HOPEFULLY more games will ditch the cheap corridor/scripted event design and go for dynamic systems (FC3, Skyrim, BF3); these games are insanely hard to develop for current gen as the limitations on current console versions are enormous, so next gen will encourage more devs to go explore more open world and dynamic systems like we do with FC3, DICE with BF3 multi, and Bethesda with Skyrim, thus requiring way more out of CPUs. 

Online
#24 Edited by M_Shini (551 posts) -

Mine came already over clocked and after i wiped the HDD and restored it to clear it up a bit its now at whatever stock settings it was at, and haven't really noticed any difference, and from what ive heard for the most part it doesn't matter since allot of games lately haven't been very CPU intensive.

So for the most part it's not much of a issue not to be over clocked, its good for bragging rights, although if you do make sure you know exactly how its done and what settings need to be where to not break your stuff.

#25 Posted by JasonR86 (9746 posts) -

If I remember right the CPU is mostly used for the physics in games. So it could help for physics intensive games. I've done it before with my quad-core but most often I don't because it puts my cooling into overdrive and it gets fucking loud.

#26 Posted by Devildoll (899 posts) -

@JasonR86: cpu is used for everything in games. Cept for the actual rendering of the images.

#27 Posted by onarum (2162 posts) -

well, I like overclocking, my I5 3570K is currently running at 4.5 GHz :P but as others said it's not that much important at all, also yeah the stock cooler that comes in the box definitely can NOT handle it, you'd need to get a better one, it's not worth the hassle.

#28 Posted by StaticFalconar (4849 posts) -

Yes it is. Just watch the pattern of anybody that doesn't support the idea, they are all people that have never actually overclocked anything. Some of what everybody is saying is true though. You probably want a better cpu fan if you want to push the overclock to the limits, but even on the stock fan, you can OC it slightly and still get away with it.

Does pushing your chip 150% of what their speed they were made for shorten its life? Probably. But those chips wasn't made to die only after a couple of years (my old gaming rig that I didn't OC for the same fears before, I gave to my parents when I got a new one. That rig still runs fine after 8 years). Shortening its life a bit when most likely you will replace the thing before it dies on you anyway is getting your money's worth.

OC your rig isn't as big of a deal as it was before since even the moderate cpus can handle gaming just fine. Not true 10 years ago. If you want to hold back a bit and save some money not buying an aftermarket cooler, then by all means. Its just, most people that build gaming rigs usually don't hold back and would spend a bit more on getting a fancy case with a see to show the computer off. Having subtle things like an aftermarket cooler on a cpu that's probably OC'd is just one of those things that is stereotypical of a true gaming rig.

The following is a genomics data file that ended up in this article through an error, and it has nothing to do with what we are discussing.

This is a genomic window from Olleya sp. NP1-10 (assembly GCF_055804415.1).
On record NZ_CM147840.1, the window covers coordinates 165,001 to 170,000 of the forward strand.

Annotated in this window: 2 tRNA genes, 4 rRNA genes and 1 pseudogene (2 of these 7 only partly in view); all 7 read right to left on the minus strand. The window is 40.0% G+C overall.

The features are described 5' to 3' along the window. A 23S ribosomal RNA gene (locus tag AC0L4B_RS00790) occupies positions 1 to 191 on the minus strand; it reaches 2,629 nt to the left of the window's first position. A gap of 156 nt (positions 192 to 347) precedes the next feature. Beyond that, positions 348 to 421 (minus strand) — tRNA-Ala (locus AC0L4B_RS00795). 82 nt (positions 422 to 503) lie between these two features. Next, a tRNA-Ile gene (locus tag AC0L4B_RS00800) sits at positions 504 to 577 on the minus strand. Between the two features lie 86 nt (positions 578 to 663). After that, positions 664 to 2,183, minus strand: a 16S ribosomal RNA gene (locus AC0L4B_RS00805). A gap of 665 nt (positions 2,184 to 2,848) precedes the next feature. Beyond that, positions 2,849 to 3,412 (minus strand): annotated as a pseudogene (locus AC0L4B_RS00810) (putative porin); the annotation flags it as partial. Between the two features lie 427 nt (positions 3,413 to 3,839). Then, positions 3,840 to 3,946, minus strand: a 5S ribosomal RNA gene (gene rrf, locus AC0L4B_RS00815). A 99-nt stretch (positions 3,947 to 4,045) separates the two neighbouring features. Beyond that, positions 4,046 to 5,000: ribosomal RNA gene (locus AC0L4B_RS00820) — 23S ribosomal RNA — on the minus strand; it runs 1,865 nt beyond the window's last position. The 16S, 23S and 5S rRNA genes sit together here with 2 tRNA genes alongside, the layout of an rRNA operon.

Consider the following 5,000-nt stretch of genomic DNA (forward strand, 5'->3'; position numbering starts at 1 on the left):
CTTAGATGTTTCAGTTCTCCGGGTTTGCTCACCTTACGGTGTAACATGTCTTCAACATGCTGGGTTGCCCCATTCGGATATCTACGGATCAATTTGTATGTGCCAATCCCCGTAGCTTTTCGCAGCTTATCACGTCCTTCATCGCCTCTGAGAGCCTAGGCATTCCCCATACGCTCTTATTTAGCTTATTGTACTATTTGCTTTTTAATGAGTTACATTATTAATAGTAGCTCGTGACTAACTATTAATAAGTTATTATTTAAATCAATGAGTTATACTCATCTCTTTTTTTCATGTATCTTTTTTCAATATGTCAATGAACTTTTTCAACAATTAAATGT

Its honestly worth it since the process is pretty simple to do. Trying to hit the limits of OCing the chips can get you diminshing returns (for the amount of work you have to put in), but especially if your friend is willing to do the leg work, I don't see why not.

#29 Posted by Mirado (1015 posts) -

Depends on where the bottleneck lies. If you're GPU bound then I don't care if you crank your CPU to 5Ghz, it won't make a single frame of difference. Some games are more CPU driven then others and if you can identify your processor is holding you back, then a few tenths of a gigahertz could push it from sub-par to playable.

Overclocking is sort of a temporary fix for performance issues, honestly; if you need that OC to keep things running smoothly, an upgrade is probably in your future anyway.

#30 Posted by Th3_James (2579 posts) -

My CPU stock clock speed is 2.93Ghz, I have it overclocked to 4.2Ghz. For me it makes a pretty big difference in performance.

#31 Edited by envane (1164 posts) -

@Unequivocable: Short story, No, don't worry.

Long story , No... your cpu isnt even an "overclockers" cpu , you shouldnt be worrrying about it , a nice heatsink and quiet fan is always good tho , stock coolers suck balls if under any actual duress and have cheap noisy fans to boot.

anyone with a K on the end of their cpu , and a decent aftermarker cooler , SHOULD bump their multiplier up a lil bit , not too much , but youre basicly ignoring the free performance boost they have given you , thats entirely under warranty too .. its all stupid marketing , why even by an unlocked multiplier cpu if your not gonna adjust it ..

ive still got my i7 950 (socket lga1336) and its got alot more options than just the multiplier to adjust , and therefore its alot less stable if i dont know what im doing .. but its basicly the coolest part of my computer now and its overclocked relatively high.

@Mirado: and yeah , exactly , in my case i have 2 580s , prior to that i had 0 reason to overclock but now i actually benefit from it and remove my cpu bottleneck at about 3.8ghz and up .. but yeah i also have THE noctua nh-d14, which hardly even makes a noise despite keeping it around 50-60degrees celcius under load. plus im dealing with extra ambient temp from aussie heat .. one of my gpus got to 90degrees running farcry 3 without vysnc the other nite , but i had my case fans set to quiet because apart from hitman i really hadnt played much recently that was all that demanding. hopefully by the time i build my next computer , heat wont be an issue , cuz its really tempting to go with watercooling now , but it will be pointless by the next generation or so (or at least to anyone except the hardcore enthusiasts with multi cpu /gpu setups)